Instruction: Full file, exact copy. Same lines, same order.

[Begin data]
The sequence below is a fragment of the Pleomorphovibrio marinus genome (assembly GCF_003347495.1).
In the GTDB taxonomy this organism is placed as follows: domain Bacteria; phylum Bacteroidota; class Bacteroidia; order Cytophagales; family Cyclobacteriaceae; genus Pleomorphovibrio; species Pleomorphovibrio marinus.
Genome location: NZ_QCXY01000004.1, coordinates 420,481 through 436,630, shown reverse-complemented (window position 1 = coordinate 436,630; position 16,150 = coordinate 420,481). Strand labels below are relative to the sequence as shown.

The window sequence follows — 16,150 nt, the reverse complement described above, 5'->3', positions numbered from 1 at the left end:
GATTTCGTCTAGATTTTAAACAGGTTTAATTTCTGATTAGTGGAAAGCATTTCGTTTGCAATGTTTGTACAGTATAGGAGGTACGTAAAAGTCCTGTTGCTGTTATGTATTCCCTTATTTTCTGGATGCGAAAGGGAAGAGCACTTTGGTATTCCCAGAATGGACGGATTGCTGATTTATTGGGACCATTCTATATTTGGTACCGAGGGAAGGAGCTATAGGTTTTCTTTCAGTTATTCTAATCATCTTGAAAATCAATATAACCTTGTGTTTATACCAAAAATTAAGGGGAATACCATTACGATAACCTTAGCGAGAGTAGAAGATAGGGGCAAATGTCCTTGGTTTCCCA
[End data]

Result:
The sequence below is a fragment of the Pleomorphovibrio marinus genome (assembly GCF_003347495.1).
In the GTDB taxonomy this organism is placed as follows: domain Bacteria; phylum Bacteroidota; class Bacteroidia; order Cytophagales; family Cyclobacteriaceae; genus Pleomorphovibrio; species Pleomorphovibrio marinus.
Genome location: NZ_QCXY01000004.1, coordinates 420,481 through 436,630, shown reverse-complemented (window position 1 = coordinate 436,630; position 16,150 = coordinate 420,481). Strand labels below are relative to the sequence as shown.

The window sequence follows — 16,150 nt, the reverse complement described above, 5'->3', positions numbered from 1 at the left end:
GATTTCGTCTAGATTTTAAACAGGTTTAATTTCTGATTAGTGGAAAGCATTTCGTTTGCAATGTTTGTACAGTATAGGAGGTACGTAAAAGTCCTGTTGCTGTTATGTATTCCCTTATTTTCTGGATGCGAAAGGGAAGAGCACTTTGGTATTCCCAGAATGGACGGATTGCTGATTTATTGGGACCATTCTATATTTGGTACCGAGGGAAGGAGCTATAGGTTTTCTTTCAGTTATTCTAATCATCTTGAAAATCAATATAACCTTGTGTTTATACCAAAAATTAAGGGGAATACCATTACGATAACCTTAGCGAGAGTAGAAGATAGGGGCAAATGTCCTTGGTTTCCCA